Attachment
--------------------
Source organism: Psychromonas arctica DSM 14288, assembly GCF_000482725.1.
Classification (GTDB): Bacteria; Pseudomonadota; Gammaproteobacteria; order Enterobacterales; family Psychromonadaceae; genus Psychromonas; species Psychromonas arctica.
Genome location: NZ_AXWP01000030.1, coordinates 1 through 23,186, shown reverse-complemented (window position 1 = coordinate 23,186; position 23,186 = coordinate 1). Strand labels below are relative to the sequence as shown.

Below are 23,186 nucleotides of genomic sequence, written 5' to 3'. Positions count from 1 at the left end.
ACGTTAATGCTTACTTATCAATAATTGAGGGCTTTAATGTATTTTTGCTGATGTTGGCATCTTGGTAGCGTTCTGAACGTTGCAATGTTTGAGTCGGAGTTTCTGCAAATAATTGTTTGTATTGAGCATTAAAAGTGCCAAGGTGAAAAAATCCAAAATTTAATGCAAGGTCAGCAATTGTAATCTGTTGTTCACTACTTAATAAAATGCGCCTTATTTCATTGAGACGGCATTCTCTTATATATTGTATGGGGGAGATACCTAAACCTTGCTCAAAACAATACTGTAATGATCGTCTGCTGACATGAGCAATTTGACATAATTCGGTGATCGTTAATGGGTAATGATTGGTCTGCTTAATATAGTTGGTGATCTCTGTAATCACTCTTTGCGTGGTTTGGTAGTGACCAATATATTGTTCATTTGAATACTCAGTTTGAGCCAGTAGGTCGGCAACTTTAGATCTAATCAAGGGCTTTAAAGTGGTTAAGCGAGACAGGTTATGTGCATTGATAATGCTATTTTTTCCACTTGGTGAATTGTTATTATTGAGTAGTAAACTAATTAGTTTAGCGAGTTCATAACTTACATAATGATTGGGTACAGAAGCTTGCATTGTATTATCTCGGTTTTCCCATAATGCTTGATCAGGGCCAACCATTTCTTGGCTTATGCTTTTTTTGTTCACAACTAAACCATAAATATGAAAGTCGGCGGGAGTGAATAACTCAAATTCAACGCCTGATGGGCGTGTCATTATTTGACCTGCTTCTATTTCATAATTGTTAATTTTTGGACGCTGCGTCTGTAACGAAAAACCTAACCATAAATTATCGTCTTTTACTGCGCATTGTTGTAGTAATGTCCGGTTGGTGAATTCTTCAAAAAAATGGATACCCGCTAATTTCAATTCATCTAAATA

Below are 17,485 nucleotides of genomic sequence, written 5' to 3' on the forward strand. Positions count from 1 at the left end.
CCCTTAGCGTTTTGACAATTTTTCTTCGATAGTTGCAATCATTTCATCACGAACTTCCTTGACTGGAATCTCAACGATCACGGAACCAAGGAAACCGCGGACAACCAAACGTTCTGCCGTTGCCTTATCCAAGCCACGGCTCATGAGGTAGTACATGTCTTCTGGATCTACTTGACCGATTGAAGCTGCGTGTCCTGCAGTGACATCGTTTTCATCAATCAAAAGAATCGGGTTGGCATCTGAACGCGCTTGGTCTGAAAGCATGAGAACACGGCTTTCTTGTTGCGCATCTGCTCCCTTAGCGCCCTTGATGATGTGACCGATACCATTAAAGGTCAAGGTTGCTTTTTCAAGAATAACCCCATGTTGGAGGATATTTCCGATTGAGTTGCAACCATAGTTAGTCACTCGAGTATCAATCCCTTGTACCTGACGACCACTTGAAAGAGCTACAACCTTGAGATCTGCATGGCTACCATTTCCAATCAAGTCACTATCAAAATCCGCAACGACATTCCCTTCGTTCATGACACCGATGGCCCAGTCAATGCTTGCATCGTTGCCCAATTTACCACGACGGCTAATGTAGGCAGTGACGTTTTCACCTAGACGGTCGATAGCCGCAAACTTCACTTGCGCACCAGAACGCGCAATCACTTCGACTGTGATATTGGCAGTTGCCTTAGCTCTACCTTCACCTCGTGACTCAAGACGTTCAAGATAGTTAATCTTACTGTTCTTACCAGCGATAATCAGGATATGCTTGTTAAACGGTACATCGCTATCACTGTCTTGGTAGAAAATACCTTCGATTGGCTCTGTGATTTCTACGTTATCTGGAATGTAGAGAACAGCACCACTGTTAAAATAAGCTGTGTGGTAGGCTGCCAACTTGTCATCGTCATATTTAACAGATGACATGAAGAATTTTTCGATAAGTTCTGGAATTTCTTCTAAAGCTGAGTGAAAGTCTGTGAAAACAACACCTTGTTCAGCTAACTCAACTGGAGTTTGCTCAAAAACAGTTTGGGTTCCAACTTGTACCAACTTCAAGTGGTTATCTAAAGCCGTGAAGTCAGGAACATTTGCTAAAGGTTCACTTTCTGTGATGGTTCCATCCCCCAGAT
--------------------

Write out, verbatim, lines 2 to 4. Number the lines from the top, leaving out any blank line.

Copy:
Classification (GTDB): Bacteria; Pseudomonadota; Gammaproteobacteria; order Enterobacterales; family Psychromonadaceae; genus Psychromonas; species Psychromonas arctica.
Genome location: NZ_AXWP01000030.1, coordinates 1 through 23,186, shown reverse-complemented (window position 1 = coordinate 23,186; position 23,186 = coordinate 1). Strand labels below are relative to the sequence as shown.

Below are 23,186 nucleotides of genomic sequence, written 5' to 3'. Positions count from 1 at the left end.